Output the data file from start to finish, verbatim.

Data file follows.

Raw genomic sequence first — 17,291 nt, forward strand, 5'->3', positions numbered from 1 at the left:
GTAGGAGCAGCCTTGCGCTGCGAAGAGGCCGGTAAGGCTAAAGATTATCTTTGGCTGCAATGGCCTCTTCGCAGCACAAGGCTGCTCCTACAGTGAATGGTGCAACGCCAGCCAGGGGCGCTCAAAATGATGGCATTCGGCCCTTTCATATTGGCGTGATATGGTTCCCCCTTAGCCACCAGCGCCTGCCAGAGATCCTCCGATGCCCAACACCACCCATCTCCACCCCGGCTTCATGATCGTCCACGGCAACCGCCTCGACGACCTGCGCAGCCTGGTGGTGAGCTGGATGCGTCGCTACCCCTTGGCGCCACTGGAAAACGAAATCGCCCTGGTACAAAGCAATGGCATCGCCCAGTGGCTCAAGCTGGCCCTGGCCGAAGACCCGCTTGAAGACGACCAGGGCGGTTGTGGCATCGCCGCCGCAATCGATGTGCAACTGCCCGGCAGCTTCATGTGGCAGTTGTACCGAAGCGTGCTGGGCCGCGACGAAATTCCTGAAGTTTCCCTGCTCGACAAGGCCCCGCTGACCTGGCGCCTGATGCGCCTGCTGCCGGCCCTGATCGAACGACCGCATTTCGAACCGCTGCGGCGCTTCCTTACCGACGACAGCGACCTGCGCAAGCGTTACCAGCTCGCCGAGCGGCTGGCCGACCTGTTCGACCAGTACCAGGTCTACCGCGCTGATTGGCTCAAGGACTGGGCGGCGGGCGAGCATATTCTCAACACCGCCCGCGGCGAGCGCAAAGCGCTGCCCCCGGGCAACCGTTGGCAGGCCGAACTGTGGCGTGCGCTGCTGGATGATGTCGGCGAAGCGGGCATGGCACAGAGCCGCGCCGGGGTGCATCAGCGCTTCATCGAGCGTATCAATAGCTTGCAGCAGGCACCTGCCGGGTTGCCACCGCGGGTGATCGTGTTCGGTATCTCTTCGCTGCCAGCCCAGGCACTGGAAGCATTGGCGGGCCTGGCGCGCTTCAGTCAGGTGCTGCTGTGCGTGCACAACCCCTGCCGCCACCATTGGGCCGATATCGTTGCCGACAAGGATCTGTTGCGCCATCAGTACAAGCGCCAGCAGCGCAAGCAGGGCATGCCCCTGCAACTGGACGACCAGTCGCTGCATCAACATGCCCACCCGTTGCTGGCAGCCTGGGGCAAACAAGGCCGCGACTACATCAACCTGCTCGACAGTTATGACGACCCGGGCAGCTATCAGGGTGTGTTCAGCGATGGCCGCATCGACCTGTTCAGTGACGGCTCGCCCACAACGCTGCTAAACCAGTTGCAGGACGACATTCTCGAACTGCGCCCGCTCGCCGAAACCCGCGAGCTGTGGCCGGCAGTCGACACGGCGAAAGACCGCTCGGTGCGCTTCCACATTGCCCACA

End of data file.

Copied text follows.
Raw genomic sequence first — 17,291 nt, forward strand, 5'->3', positions numbered from 1 at the left:
GTAGGAGCAGCCTTGCGCTGCGAAGAGGCCGGTAAGGCTAAAGATTATCTTTGGCTGCAATGGCCTCTTCGCAGCACAAGGCTGCTCCTACAGTGAATGGTGCAACGCCAGCCAGGGGCGCTCAAAATGATGGCATTCGGCCCTTTCATATTGGCGTGATATGGTTCCCCCTTAGCCACCAGCGCCTGCCAGAGATCCTCCGATGCCCAACACCACCCATCTCCACCCCGGCTTCATGATCGTCCACGGCAACCGCCTCGACGACCTGCGCAGCCTGGTGGTGAGCTGGATGCGTCGCTACCCCTTGGCGCCACTGGAAAACGAAATCGCCCTGGTACAAAGCAATGGCATCGCCCAGTGGCTCAAGCTGGCCCTGGCCGAAGACCCGCTTGAAGACGACCAGGGCGGTTGTGGCATCGCCGCCGCAATCGATGTGCAACTGCCCGGCAGCTTCATGTGGCAGTTGTACCGAAGCGTGCTGGGCCGCGACGAAATTCCTGAAGTTTCCCTGCTCGACAAGGCCCCGCTGACCTGGCGCCTGATGCGCCTGCTGCCGGCCCTGATCGAACGACCGCATTTCGAACCGCTGCGGCGCTTCCTTACCGACGACAGCGACCTGCGCAAGCGTTACCAGCTCGCCGAGCGGCTGGCCGACCTGTTCGACCAGTACCAGGTCTACCGCGCTGATTGGCTCAAGGACTGGGCGGCGGGCGAGCATATTCTCAACACCGCCCGCGGCGAGCGCAAAGCGCTGCCCCCGGGCAACCGTTGGCAGGCCGAACTGTGGCGTGCGCTGCTGGATGATGTCGGCGAAGCGGGCATGGCACAGAGCCGCGCCGGGGTGCATCAGCGCTTCATCGAGCGTATCAATAGCTTGCAGCAGGCACCTGCCGGGTTGCCACCGCGGGTGATCGTGTTCGGTATCTCTTCGCTGCCAGCCCAGGCACTGGAAGCATTGGCGGGCCTGGCGCGCTTCAGTCAGGTGCTGCTGTGCGTGCACAACCCCTGCCGCCACCATTGGGCCGATATCGTTGCCGACAAGGATCTGTTGCGCCATCAGTACAAGCGCCAGCAGCGCAAGCAGGGCATGCCCCTGCAACTGGACGACCAGTCGCTGCATCAACATGCCCACCCGTTGCTGGCAGCCTGGGGCAAACAAGGCCGCGACTACATCAACCTGCTCGACAGTTATGACGACCCGGGCAGCTATCAGGGTGTGTTCAGCGATGGCCGCATCGACCTGTTCAGTGACGGCTCGCCCACAACGCTGCTAAACCAGTTGCAGGACGACATTCTCGAACTGCGCCCGCTCGCCGAAACCCGCGAGCTGTGGCCGGCAGTCGACACGGCGAAAGACCGCTCGGTGCGCTTCCACATTGCCCACA